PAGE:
But back to business. I figure if I write/type this stuff out, then I'll actually get it done. It's how I work. Want me to get something done? Make me write it down. Wanna know why? Because I'm anal and may or may not have slight OCD tendencies. As a result, I love love love to make everything into a list and then get great joy out of scratching things off of my list. Sometimes I even make lists of things I've already accomplished, just so I can scratch them off. (I've even gone so far as to make a list of all the lists I need to make. But I digress....) If I tell people that I'm exercising, then I'll actually have to follow through and really actually exercise. I'm not gonna write my new exercise routine here, because it's gonna change (i.e. get harder) the more in shape I become. But trust me, I've already made up an exercise list in my PDA that involves the following daily activities: running, sit ups (real ones, not crunches), push ups, and leg lifts. This will be my core list of exercise activities that may or may not be interspersed with some classes at the gym (kick-boxing, yoga, pilates.)


So if you were to meet me today, you might see somthing like this (but wearing a tiara):


But soon, I'll be looking like this (but still wearing a tiara and with smaller boobs):



But first I'm gonna go eat one of those doughnuts. My diet/exercise routine will start after lunch.

Editor's Note: If anyone needs help getting inspired with their diet/exercise regime, then I suggest reading Daze Of My Life's Blog. I don't know where she finds the will power to stay on track!

posted by The Merry Widow at 9:58 AM | 29 comments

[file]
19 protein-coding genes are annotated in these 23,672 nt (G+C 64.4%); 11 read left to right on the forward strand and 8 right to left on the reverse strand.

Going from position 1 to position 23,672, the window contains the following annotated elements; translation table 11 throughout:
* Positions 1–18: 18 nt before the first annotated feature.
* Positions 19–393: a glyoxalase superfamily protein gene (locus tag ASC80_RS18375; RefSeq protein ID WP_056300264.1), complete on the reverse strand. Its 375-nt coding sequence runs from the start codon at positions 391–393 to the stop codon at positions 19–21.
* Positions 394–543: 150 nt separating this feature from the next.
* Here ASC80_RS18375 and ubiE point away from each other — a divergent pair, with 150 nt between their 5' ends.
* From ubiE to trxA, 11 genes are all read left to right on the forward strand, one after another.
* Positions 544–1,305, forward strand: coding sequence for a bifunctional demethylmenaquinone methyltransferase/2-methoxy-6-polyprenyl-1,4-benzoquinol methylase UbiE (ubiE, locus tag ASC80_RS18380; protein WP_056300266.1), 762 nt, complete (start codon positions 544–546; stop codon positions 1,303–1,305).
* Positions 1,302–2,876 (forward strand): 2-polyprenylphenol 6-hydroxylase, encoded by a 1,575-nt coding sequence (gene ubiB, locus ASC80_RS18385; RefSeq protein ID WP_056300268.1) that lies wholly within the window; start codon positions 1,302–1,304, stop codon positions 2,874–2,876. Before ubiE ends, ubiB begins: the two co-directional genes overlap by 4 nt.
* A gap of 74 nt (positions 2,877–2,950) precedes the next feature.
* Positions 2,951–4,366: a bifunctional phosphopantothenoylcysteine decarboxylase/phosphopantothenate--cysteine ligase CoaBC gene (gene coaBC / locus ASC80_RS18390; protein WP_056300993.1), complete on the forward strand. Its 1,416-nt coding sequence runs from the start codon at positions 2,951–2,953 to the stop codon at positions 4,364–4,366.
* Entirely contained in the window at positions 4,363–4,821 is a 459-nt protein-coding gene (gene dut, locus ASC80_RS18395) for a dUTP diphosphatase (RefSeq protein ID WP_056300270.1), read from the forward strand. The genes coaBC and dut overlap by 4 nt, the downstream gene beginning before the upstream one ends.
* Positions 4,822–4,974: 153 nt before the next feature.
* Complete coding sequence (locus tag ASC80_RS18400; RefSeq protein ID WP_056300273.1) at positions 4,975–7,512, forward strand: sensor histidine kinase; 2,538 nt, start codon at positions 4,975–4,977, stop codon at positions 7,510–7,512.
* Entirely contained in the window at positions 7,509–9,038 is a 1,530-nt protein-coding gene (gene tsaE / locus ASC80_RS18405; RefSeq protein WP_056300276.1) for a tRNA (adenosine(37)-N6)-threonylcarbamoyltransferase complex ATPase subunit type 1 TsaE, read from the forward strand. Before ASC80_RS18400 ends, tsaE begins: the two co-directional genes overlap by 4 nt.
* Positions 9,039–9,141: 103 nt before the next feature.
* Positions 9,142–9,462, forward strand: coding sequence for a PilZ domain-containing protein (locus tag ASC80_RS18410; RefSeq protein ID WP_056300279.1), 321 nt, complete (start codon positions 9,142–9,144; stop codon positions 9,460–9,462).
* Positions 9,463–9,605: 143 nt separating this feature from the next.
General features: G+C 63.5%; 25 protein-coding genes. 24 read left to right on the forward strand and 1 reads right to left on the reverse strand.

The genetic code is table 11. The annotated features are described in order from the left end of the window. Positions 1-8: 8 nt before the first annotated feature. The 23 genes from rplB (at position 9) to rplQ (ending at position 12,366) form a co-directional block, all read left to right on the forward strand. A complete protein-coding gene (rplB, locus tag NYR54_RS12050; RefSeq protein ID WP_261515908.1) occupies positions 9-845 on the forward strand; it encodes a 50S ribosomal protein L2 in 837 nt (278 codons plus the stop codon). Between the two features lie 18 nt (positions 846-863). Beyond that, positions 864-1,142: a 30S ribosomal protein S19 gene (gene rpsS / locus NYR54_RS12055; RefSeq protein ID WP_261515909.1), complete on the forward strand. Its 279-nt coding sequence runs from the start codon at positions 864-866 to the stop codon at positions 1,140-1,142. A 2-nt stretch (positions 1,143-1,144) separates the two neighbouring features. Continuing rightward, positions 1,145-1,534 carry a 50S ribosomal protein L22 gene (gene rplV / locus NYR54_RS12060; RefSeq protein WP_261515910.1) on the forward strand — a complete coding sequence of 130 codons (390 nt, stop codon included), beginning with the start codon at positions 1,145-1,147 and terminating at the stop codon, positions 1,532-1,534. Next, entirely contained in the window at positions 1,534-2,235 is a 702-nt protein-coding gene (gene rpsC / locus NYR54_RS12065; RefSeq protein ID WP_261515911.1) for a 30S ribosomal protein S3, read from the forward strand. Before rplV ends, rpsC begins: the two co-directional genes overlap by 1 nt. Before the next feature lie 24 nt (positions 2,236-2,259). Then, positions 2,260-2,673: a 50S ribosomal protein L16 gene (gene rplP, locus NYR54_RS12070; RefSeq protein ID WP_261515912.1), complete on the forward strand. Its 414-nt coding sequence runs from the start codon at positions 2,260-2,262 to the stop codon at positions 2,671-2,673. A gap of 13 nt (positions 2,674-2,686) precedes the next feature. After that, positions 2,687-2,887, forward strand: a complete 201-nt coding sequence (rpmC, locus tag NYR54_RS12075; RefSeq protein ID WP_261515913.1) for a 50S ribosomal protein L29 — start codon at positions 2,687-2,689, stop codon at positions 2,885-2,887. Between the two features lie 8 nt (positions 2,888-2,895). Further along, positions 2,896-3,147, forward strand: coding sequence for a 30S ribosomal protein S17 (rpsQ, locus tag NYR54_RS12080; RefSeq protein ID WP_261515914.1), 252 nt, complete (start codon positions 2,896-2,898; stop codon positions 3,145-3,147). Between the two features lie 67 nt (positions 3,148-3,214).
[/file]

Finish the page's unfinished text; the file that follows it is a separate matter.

Wednesday, June 08, 2005

"...and when she woke up, she had wings and she flew away."

Dear you, (Yes, I'm talking to you. No, not you...YOU.)

I'm normally a very happy person. I know this. You know this. Work knows this. Family knows this. Friends know this. Blogland knows this. And I'm happy to report that my ray-o-sunshine attitude comes quite naturally. Yes, I really am, honest to God, genuinly happy. In fact, I'm sooooo wonderfully happy that I'm kinda surprised that deer and birds don't naturally flock to me like they did with Snow White. You know, because of the happpiness.

But every so often, believe it or not, I get a little sad. It doesn't happen all that often, and it never lingers for more than a few days, but still, it does happen. But the people around me are so accustomed to my smile, laugh, and overall good cheer, that when I do get sad, they freak out. And since I'm the highlight of most people's day, if they see me being sad, then their days are totally ruined. As a result, rather than openly display my sadness, I tend to just retreat and be a little less outgoing. This is usually interpreted as fatigue.

Here's an example from a real life conversation that I had last week:

Random friend of mine: "You seem out of it tonight. You know, like less talkative. I guess you must be tired."

What I want to say: "Actually, I'm focusing all of my energy into trying not to cry."

But I instead say: "Yes. I'm tired."

Anyway, today when I was telling you about the "flying nun," you did something that very few people allow me to do: You cried. And when you cried, it made it ok for me to cry. And there we were, crying like 2 fools, right smack dab in the middle of the room, right in broad daylight. And even though we both quickly dried our tears and laughed at ourselves for being so girly, that short 10 second cry comforted me.

And even though we were crying about the flying nun, I know that you really know the real reason why I've been so sad. I know that you know my secret, even though I've never actually spoken the words of my secret outloud to anyone because I won't even admit to myself that it's actually true. But you have this innate ability to read my thoughts and you always seem to know just the right time and the right way to make The Merry Widow merry when she's lost her merry way.

Thank you.

posted by The Merry Widow at 10:08 PM | 13 comments

Tuesday, June 07, 2005

Forever Young